Spinoza's Theological-Political Problem

Menachem Lorberbaum

Abstract: This article analyzes Spinoza's unique version of the theological-political problem, which he sought to address in his classic treatise. By elucidating Spinoza's relation to his main interlocutors – Maimonides, Machiavelli, and Hobbes – the article extrapolates Spinoza's concepts of religion and politics. According to Spinoza, religion and politics are the two most basic human responses to the instability of human existence and fortune. Religion connects phenomena by omens that it then interprets and stabilizes by means of ritual, whereas politics seeks causal connections culled from experience in order to create political structures that would provide peace and security. Politics is more rational than religion in its mode of connecting events, but it is still not a science in the sense that metaphysics is. Contrary to the common reading of Spinoza, it is argued here that his concept of politics cannot be deduced from his Ethics and that the Theological-Political Treatise provides a model of political reasoning for conditions of relative ignorance. Metaphysics deduces causal connections from the essence of things, but due to the incompleteness of human knowledge there is no escaping the need for politics as an empirical resource for conducting our lives in relative ignorance regarding the interconnectedness of phenomena. This duality of the human response to the contingencies of fortune explains the ongoing need for a political theology.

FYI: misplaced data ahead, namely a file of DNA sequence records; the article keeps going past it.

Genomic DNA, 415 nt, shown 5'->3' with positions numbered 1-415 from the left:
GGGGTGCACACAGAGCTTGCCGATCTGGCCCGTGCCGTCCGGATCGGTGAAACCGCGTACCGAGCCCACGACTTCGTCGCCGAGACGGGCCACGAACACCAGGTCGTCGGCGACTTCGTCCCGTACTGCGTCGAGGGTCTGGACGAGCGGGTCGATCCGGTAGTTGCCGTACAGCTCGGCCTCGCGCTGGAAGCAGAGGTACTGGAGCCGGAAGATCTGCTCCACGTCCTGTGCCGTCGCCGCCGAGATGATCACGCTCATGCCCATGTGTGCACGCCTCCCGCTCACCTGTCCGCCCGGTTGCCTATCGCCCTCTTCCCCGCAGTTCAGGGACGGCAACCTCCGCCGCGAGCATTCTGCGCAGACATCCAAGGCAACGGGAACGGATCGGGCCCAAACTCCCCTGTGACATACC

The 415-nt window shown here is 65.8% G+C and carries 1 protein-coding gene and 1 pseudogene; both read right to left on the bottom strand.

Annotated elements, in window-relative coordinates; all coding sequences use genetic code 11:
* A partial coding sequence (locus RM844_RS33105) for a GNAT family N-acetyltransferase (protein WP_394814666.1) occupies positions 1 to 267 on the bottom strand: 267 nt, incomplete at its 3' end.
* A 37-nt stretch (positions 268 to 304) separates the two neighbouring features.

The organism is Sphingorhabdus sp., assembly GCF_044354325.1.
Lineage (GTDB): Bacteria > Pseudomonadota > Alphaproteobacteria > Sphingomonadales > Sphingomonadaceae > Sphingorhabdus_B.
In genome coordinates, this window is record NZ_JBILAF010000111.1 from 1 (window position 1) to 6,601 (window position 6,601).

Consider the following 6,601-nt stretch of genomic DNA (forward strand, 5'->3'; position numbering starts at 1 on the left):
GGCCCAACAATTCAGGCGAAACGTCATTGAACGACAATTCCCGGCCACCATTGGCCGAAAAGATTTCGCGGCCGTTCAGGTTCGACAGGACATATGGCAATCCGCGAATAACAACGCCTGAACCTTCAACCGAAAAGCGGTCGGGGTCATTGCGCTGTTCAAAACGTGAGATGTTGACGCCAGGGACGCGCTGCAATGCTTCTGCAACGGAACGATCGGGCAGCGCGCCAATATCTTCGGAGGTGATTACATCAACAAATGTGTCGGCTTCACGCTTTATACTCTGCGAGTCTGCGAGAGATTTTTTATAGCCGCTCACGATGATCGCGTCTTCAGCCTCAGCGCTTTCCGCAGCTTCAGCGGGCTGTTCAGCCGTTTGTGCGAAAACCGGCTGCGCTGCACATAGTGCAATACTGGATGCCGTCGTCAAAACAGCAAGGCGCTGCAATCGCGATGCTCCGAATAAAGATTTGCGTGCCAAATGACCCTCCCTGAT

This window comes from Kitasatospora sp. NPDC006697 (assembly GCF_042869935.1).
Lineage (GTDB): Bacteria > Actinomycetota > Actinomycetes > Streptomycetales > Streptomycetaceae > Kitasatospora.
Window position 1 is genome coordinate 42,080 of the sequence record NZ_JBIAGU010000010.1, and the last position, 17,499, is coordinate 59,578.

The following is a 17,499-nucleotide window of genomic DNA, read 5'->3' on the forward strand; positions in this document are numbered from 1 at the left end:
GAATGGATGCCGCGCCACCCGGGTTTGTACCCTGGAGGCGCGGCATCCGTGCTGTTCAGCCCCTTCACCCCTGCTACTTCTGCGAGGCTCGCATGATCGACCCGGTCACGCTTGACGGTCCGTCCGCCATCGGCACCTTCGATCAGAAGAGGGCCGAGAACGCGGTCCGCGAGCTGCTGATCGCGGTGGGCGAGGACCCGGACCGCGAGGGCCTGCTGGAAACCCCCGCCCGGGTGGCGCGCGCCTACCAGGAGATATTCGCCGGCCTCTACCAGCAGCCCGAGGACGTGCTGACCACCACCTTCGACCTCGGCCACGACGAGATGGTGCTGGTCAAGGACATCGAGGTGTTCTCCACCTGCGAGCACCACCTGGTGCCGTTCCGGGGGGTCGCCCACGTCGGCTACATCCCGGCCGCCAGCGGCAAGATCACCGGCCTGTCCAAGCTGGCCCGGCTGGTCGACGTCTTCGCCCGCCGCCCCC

Biography: Menachem Lorberbaum is chair of the Department of Hebrew Culture Studies at Tel Aviv University and a research associate at the Shalom Hartman Institute in Jerusalem. He is the author of Politics and the Limits of Law: Secularizing the Political in Medieval Jewish Thought (Stanford, 2001), and coeditor with Michael Walzer and Noam Zohar of The Jewish Political Tradition, vol. 1, Authority (Yale, 2000) and vol. 2, Membership (Yale, 2003).

Volume 1, Number 2 (Winter 2006) pp. 203–223